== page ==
A wheelchair-user has launched a campaign for access improvements to her local train station, so she will no longer have to use an unlit park where she was threatened and harassed by a mugger.
Julie Forshaw’s home town station of Todmorden is accessible to her when travelling in one direction, so on return trips she has to get off at the next station, Hebden Bridge.
To return to Todmorden by bus, she has to make her way through a park, where three months ago she was subjected to an attempted mugging by a man who threatened her with a “bloody death” because she refused to give him money and cigarettes.
Although she was physically unharmed, she was left shaken by the incident and now feels unable to travel by train without a companion.
Passengers in her situation would normally be able to claim a free taxi-ride from the rail company – as long as they phone 24 hours in advance – but Forshaw said there were no accessible taxis in the local area that can take electric wheelchairs like hers.
She once had to wait three hours for an accessible taxi to arrive from Huddersfield, even though it had been booked in advance.
And because she often receives short-notice phone calls about hospital treatment or tests, she cannot always give advance notice of her travel plans.
Forshaw said: “I am now terrified of coming home on the train, which means I get out even less than I did before, and it makes it harder to go to my hospital appointments, which are in both Leeds and Manchester.
“This has made me realise that I really need to do something about the access to the stations, as Network Rail and Northern Rail continue to ignore the need for it.”
She said that dealing with the two companies was like “walking through concrete”, as neither were prepared to take responsibility for the access problems.
Forshaw has linked up with Calderdale Solidarity Federation to launch a Facebook campaign and a petition on Change.org – as well as holding demonstrations at Todmorden station – aimed at persuading Network Rail and Northern Rail to make Todmorden and Hebden Bridge accessible.
Hebden Bridge is set to receive funding through the government’s Access for All programme of station improvements, but no funding has yet been found for Todmorden.
One disabled person who has signed the petition said: “I have tried endlessly to get accessible station platforms for the last 29 years yet little has been done to make this possible.”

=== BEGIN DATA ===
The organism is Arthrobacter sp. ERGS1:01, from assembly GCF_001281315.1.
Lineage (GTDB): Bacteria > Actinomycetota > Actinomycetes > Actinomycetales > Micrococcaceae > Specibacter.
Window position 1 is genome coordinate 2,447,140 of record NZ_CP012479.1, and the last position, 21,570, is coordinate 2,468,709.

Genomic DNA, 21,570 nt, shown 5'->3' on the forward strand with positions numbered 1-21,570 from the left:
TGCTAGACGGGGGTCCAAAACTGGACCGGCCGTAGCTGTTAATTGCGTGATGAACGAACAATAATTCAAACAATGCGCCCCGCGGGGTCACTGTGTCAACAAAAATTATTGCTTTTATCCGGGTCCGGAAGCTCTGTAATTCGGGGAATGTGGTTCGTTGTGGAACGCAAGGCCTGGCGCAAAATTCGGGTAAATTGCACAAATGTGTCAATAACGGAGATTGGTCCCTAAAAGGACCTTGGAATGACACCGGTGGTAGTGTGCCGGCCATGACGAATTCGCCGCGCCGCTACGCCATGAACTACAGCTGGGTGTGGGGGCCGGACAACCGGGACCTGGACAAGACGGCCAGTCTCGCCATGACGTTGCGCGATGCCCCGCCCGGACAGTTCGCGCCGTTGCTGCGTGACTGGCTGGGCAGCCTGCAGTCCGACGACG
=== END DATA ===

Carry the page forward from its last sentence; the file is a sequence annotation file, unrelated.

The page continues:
Pete Myers, client and stakeholder manager for Northern Rail, which leases the stations from Network Rail, said: “There are no current plans to improve access at Todmorden, however we are happy to liaise with Network Rail and other stakeholders to investigate the possibility of this in the foreseeable future.
“Where access is not available we provide a Passenger Assist service, providing a taxi from the nearest accessible station, and these are booked in advance to arrive to collect the customer from the service they inform us they are travelling on.
“We realise that providing 24 hours’ notice is not always possible. However, it is needed in order for us to liaise with the relevant stations, train crew members and specialist taxi firms and co-ordinate assistance for passengers travelling in wheelchairs effectively.
“We will of course take requests at short (or even without) notice, but this may involve a short wait for the transport to arrive.
“We apologise if the taxis provided have proved unreliable on occasion and this should be reported to our customer relations department so it can be investigated, and put right.”
A Network Rail spokesman said: “Network Rail isn’t funded to make access improvements at individual stations.
“We recognise there is room for improvement at certain stations, which is why we work with the train companies to mitigate against this as much as possible.
“We will always work with our partners and third parties to improve access but there has to be the funding available to allow us to do this.”
So far, Network Rail has declined to say whether it believes it is acceptable to force a wheelchair-user to make her own way through an unlit park because of a station’s access failings.
29 January 2015